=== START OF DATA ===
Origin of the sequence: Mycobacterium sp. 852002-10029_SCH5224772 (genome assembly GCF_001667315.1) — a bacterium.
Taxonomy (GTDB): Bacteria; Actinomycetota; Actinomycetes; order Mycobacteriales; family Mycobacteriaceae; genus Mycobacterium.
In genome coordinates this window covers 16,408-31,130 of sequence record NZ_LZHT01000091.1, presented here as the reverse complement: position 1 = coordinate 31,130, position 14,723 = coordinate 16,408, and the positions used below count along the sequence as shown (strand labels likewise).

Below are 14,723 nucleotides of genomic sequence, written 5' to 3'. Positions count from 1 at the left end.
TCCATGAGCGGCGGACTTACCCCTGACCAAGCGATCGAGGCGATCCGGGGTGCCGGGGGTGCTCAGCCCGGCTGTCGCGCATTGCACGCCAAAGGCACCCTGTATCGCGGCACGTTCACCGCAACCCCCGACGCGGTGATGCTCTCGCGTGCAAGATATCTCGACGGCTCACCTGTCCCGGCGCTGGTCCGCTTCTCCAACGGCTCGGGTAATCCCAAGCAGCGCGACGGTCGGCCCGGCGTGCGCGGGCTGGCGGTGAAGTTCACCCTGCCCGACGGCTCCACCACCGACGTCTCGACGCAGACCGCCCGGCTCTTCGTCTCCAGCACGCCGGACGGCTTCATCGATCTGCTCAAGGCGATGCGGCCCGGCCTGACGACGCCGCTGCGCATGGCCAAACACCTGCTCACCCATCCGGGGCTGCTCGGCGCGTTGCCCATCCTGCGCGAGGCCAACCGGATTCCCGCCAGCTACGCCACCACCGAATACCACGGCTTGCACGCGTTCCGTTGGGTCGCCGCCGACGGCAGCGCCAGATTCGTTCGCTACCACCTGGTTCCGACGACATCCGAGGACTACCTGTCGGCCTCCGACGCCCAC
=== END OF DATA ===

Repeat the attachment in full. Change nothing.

Origin of the sequence: Mycobacterium sp. 852002-10029_SCH5224772 (genome assembly GCF_001667315.1) — a bacterium.
Taxonomy (GTDB): Bacteria; Actinomycetota; Actinomycetes; order Mycobacteriales; family Mycobacteriaceae; genus Mycobacterium.
In genome coordinates this window covers 16,408-31,130 of sequence record NZ_LZHT01000091.1, presented here as the reverse complement: position 1 = coordinate 31,130, position 14,723 = coordinate 16,408, and the positions used below count along the sequence as shown (strand labels likewise).

Below are 14,723 nucleotides of genomic sequence, written 5' to 3'. Positions count from 1 at the left end.
TCCATGAGCGGCGGACTTACCCCTGACCAAGCGATCGAGGCGATCCGGGGTGCCGGGGGTGCTCAGCCCGGCTGTCGCGCATTGCACGCCAAAGGCACCCTGTATCGCGGCACGTTCACCGCAACCCCCGACGCGGTGATGCTCTCGCGTGCAAGATATCTCGACGGCTCACCTGTCCCGGCGCTGGTCCGCTTCTCCAACGGCTCGGGTAATCCCAAGCAGCGCGACGGTCGGCCCGGCGTGCGCGGGCTGGCGGTGAAGTTCACCCTGCCCGACGGCTCCACCACCGACGTCTCGACGCAGACCGCCCGGCTCTTCGTCTCCAGCACGCCGGACGGCTTCATCGATCTGCTCAAGGCGATGCGGCCCGGCCTGACGACGCCGCTGCGCATGGCCAAACACCTGCTCACCCATCCGGGGCTGCTCGGCGCGTTGCCCATCCTGCGCGAGGCCAACCGGATTCCCGCCAGCTACGCCACCACCGAATACCACGGCTTGCACGCGTTCCGTTGGGTCGCCGCCGACGGCAGCGCCAGATTCGTTCGCTACCACCTGGTTCCGACGACATCCGAGGACTACCTGTCGGCCTCCGACGCCCAC